The storming of the Capitol by Trump supporters attempting to overturn the election is a strong reminder that there’s still a lot we need to figure out about our history and the new brand of right-wing fanaticism.  Some of the fanatical elements are familiar, like extreme racism, fascination with gun violence, and paranoia.  Even the bizarre conspiracy theories, like QAnon, are not entirely new.  But the coordinated involvement of lots of seemingly ordinary people in creating such violent conspiracy ideas is something we haven’t seen before.        

We already knew, from the mass-murdering authoritarians of the 20th century, headed up by Hitler, Stalin, and Mao, that brute force propaganda works.  Repeating false information over and over is effective, in the sense that it changes people’s beliefs, or in the alternative makes them understand they must keep quiet.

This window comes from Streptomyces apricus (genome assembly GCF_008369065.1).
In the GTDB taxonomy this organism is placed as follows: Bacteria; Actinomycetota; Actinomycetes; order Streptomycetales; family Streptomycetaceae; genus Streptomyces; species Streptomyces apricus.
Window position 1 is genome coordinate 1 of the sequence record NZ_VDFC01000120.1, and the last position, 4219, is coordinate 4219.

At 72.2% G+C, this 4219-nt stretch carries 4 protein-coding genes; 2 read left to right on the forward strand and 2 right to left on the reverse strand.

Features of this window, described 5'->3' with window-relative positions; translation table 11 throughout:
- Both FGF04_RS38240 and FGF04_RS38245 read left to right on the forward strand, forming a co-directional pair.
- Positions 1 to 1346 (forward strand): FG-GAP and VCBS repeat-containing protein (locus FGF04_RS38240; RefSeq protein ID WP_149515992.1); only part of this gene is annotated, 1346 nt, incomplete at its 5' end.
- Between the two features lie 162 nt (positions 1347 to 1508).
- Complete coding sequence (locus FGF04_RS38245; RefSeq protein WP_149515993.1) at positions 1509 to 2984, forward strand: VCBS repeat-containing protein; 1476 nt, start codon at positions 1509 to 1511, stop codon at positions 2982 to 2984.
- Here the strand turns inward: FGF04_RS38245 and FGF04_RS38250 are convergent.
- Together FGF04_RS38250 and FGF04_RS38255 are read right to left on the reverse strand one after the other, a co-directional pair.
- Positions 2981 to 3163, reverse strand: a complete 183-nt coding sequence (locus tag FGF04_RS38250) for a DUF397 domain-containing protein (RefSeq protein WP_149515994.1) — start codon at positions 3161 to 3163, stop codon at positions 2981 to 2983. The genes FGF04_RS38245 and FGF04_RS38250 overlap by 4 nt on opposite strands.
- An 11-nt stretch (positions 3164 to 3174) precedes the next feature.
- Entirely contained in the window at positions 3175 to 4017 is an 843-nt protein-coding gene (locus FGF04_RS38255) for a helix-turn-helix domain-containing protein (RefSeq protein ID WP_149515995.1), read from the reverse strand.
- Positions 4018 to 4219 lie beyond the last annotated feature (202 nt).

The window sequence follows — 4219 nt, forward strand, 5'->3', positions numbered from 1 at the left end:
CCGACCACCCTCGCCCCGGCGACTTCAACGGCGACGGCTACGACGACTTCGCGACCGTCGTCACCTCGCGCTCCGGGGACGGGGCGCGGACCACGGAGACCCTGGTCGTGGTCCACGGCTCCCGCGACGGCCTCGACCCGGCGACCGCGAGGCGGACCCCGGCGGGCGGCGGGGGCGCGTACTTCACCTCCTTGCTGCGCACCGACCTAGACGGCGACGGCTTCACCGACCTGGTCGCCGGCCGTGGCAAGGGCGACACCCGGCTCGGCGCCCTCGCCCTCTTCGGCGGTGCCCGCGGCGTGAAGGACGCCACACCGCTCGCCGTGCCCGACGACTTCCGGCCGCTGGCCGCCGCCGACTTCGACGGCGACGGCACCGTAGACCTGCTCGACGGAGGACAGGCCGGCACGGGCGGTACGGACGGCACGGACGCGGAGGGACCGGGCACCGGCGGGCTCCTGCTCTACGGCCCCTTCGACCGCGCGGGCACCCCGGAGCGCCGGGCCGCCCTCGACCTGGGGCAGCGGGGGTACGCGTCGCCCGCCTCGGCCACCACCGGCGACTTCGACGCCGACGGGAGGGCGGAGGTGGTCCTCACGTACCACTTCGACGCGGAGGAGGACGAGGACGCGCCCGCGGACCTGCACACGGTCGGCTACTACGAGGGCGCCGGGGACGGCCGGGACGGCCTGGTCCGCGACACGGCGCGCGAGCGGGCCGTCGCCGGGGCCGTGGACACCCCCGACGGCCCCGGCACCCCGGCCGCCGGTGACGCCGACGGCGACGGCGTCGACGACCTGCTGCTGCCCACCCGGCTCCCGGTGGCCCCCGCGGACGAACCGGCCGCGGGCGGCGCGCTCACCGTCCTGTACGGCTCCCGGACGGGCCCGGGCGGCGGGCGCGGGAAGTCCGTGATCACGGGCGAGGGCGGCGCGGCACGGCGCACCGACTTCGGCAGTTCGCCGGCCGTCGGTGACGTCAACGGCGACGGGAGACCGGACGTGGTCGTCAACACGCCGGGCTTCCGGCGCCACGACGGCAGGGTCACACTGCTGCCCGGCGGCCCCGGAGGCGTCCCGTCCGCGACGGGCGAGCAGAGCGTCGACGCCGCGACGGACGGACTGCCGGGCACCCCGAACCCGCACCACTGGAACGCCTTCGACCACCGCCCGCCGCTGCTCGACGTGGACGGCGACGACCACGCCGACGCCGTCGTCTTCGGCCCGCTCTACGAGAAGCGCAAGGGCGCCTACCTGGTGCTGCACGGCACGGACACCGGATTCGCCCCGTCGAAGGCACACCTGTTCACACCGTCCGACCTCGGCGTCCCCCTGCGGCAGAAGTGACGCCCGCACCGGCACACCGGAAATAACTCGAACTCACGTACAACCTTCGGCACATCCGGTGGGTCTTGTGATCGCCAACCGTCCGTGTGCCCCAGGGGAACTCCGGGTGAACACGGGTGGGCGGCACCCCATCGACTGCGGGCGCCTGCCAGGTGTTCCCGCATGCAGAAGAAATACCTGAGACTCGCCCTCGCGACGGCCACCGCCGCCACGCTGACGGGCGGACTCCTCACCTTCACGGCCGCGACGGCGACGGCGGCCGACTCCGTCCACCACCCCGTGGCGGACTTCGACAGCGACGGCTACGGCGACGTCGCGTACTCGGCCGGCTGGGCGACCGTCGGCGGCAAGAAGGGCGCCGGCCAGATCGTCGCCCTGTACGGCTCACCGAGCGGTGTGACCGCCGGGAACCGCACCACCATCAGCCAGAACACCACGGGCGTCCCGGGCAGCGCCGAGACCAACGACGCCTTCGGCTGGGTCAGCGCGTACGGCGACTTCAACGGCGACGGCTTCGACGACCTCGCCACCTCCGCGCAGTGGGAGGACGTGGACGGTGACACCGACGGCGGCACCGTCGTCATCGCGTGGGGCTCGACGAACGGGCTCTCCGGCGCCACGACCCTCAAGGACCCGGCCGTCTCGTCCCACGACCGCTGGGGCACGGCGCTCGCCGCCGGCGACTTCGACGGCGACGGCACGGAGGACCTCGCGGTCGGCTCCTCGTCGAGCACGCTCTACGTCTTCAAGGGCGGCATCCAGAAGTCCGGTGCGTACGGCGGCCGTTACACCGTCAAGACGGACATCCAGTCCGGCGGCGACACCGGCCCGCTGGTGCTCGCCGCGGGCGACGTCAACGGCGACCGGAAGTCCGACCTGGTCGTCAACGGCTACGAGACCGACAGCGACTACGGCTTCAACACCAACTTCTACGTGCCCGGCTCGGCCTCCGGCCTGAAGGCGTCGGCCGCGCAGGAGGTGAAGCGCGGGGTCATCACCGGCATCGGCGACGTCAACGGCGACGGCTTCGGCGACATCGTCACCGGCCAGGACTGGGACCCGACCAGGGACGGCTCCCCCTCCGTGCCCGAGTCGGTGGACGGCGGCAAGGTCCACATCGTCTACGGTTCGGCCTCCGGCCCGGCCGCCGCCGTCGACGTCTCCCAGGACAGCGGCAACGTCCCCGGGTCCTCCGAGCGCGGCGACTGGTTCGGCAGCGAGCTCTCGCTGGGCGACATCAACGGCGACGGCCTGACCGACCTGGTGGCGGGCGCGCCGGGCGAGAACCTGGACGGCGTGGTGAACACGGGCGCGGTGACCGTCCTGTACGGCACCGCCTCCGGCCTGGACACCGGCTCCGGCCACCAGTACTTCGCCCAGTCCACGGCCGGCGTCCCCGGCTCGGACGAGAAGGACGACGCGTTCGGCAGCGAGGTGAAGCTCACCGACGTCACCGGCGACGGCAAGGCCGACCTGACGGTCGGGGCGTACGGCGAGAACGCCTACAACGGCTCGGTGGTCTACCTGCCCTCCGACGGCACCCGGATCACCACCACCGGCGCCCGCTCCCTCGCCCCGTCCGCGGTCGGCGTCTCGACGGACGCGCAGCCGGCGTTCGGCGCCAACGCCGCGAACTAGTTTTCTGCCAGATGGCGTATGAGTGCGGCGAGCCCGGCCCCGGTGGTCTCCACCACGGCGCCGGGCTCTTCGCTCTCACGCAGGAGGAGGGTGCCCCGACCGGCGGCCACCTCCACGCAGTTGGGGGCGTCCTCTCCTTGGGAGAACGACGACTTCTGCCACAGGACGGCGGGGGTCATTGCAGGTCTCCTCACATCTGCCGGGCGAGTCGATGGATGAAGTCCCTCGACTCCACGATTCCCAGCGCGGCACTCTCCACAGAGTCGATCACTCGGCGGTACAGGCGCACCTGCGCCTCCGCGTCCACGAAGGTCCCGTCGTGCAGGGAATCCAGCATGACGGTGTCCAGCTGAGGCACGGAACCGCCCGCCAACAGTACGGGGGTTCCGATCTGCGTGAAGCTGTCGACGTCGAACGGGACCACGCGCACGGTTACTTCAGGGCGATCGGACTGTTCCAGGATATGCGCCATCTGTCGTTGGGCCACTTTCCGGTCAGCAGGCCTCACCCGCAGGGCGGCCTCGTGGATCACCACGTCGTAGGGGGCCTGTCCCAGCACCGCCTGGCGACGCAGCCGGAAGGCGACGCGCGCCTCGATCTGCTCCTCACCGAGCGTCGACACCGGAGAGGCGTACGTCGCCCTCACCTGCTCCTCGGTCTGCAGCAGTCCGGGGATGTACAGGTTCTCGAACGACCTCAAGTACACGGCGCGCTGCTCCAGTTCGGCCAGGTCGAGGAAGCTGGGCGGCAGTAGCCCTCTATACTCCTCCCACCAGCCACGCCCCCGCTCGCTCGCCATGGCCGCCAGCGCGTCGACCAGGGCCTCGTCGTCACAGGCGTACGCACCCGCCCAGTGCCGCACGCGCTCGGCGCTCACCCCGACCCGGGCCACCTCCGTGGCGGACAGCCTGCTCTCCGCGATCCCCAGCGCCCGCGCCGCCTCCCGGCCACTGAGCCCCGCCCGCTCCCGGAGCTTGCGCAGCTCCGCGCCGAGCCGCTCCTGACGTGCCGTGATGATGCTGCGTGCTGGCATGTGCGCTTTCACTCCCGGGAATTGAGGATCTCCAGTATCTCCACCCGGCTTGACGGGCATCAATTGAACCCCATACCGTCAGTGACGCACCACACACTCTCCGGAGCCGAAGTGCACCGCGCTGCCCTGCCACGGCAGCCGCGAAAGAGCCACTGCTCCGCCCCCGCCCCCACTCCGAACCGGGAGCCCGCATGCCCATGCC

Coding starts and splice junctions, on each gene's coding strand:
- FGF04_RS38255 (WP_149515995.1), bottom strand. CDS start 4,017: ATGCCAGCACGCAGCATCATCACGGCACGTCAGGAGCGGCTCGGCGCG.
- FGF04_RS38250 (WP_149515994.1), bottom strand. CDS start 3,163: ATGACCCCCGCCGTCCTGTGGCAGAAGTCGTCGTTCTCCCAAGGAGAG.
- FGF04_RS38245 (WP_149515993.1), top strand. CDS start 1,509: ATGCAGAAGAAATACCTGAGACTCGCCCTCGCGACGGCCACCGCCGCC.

These old time propaganda efforts were top down criminal projects. But the new thing is at least in part bottom up — DIY propaganda.  We’re seeing that there are large populations that not only won’t resist government lies — they’ll voluntarily and happily join in inventing them.  

Not long ago, we might have thought that almost no one would voluntarily sit in front of a screen for long periods to receive, embroider, and pass along right-wing falsehoods.  But it turns out that millions do, apparently happily.  With easy-to-use social media tools like Facebook, Twitter, and Parler, some of these millions become participants of what may feel to them like a computer game, book club, or craft project.  As they play, they garner likes and thumbs up, and feel like they’re part of a community. Gradually they disconnect from ordinary reality.